Innovation key to UK prosperity

Composer Joseph Haydn
Image caption Close co-operation rather than isolation is key to ensure innovation

The world is changing at a faster pace than ever.

Businesses have shorter and shorter life spans, as they are overtaken or bought out by their rivals.

Cities that prospered during the industrial revolution have shrunk.

And many jobs, especially those in manufacturing and secretarial work, have disappeared.

This change can be painful, especially during hard economic times, but it is unavoidable.

Unless Britain can keep pace with that change, we are at risk of losing jobs and seeing wages fall.

Something new

That is why so many economists and business commentators talk about the importance of innovation.

Innovation is used in so many different contexts that it can be hard to pin down what it means, but it is critically important to the future of our economy.

Innovation just means doing something new, which is better than what we were doing before, and that makes money.

If we do not develop new products and types of activity, we will not create new jobs to replace those that are lost by the constant pressures from around the world.

Support and ideas

People often ask why Britain does not have a big technology company such as Google, Facebook or Microsoft - all from the USA - or manufacturing giants like BMW or Siemens in Germany.

The answer is not that Britain lacks talented or ambitious people. We have one of the most highly educated workforces in the world, and we attract talented people from around the world.

The real problem is that our inventors, entrepreneurs, academics and financiers do not work together often enough, and in the right ways.

Image caption Coming up with new stuff is vital to drive economic growth

In innovation hotspots such as Silicon Valley, people who have good ideas can easily find the support they need to turn them into world class businesses.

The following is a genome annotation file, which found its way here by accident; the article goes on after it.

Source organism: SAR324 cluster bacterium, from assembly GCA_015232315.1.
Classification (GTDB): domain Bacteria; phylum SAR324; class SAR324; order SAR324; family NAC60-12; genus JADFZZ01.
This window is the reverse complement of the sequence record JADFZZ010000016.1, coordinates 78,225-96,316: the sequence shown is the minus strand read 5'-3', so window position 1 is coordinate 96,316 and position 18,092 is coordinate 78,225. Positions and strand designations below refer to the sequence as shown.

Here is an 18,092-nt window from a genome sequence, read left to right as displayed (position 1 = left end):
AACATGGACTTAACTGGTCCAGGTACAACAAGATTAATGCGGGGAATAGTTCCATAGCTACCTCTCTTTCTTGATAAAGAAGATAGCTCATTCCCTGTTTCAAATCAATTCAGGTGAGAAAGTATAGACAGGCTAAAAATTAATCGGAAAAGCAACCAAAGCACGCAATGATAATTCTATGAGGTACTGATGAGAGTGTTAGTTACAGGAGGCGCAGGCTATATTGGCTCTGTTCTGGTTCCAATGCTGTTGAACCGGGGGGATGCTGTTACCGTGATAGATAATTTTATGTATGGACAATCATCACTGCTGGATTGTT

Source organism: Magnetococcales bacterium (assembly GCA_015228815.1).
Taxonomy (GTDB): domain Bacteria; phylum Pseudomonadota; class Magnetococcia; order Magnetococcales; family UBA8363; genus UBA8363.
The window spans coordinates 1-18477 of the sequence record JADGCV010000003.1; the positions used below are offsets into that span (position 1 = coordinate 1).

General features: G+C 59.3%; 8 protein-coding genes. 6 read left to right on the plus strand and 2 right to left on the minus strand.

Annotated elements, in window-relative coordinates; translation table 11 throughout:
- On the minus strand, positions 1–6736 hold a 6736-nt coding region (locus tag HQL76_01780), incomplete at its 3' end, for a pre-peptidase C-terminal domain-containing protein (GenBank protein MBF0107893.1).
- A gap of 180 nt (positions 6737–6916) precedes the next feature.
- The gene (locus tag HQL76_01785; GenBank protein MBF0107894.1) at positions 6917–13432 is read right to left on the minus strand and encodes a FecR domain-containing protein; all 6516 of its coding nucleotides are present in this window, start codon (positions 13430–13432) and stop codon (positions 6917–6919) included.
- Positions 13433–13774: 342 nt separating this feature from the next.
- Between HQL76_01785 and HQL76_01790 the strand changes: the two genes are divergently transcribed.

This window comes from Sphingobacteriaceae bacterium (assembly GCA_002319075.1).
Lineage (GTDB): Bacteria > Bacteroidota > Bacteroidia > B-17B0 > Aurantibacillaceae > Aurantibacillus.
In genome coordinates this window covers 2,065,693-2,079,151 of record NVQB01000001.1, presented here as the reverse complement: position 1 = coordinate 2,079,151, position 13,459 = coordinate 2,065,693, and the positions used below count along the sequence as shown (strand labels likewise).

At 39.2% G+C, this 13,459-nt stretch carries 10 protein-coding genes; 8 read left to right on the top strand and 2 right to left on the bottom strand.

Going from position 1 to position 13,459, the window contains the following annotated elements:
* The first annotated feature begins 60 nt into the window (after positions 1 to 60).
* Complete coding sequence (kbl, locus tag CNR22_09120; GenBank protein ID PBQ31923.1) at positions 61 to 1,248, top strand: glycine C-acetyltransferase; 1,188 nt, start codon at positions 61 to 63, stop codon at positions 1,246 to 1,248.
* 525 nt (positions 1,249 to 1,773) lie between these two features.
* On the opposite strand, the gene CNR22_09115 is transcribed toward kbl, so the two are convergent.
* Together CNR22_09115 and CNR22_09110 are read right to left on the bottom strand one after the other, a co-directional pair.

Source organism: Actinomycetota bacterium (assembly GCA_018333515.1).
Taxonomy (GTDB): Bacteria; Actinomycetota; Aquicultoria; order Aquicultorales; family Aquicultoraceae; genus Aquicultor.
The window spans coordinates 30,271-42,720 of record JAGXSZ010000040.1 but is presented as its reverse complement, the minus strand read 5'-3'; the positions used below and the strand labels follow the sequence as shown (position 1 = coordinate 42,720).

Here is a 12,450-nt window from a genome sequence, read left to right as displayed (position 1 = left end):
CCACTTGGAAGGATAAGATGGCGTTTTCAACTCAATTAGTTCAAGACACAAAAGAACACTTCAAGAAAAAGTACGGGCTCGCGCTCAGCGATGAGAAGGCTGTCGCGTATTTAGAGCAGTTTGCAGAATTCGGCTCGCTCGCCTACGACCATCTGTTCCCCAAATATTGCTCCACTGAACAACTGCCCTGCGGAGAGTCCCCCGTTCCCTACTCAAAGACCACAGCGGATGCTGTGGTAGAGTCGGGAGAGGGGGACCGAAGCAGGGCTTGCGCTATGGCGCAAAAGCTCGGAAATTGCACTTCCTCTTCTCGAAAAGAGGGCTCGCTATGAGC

They pick up ideas from nearby universities, they get funding from local investors, and as a result they turn good ideas into global businesses, and create thousands of jobs.

Britain has all the ingredients - world class universities, global banks - to do the same, but they do not work together in quite the same way.

The closure of a huge pharmaceutical research centre in Sandwich by Pfizer, costing thousands of jobs, prompted a lot of soul searching about the UK economy.

If a hi-tech research facility developing cutting edge technologies is not safe, then what parts of the UK economy are?

In that case, the problem was not the skills of the UK workforce nor the business environment; it was that the Pfizer plant was isolated from the other organisations it needed to work with.

In the future, we can expect to see more facilities such as the research park that GlaxoSmithKline is developing in Stevenage.

This site will allow universities and small businesses to work together with huge pharmaceutical firms, sharing ideas and developing new, world-leading treatments.

It is the collaboration between lots of different organisations, both public and private, that makes innovation happen.

Maintaining living standards

To get the economy going again, Britain needs to focus much more on this type of collaboration.

The problem is not with Britain's economic assets, but with how we use them.

The government must look at the different ways it spends money on science and innovation, and make sure all of them work together properly.

Without these sort of changes, there is no way we can get more people into work while maintaining our living standards.

Andrew Sissons is a researcher at the Big Innovation Centre, an initiative from The Work Foundation and Lancaster University.

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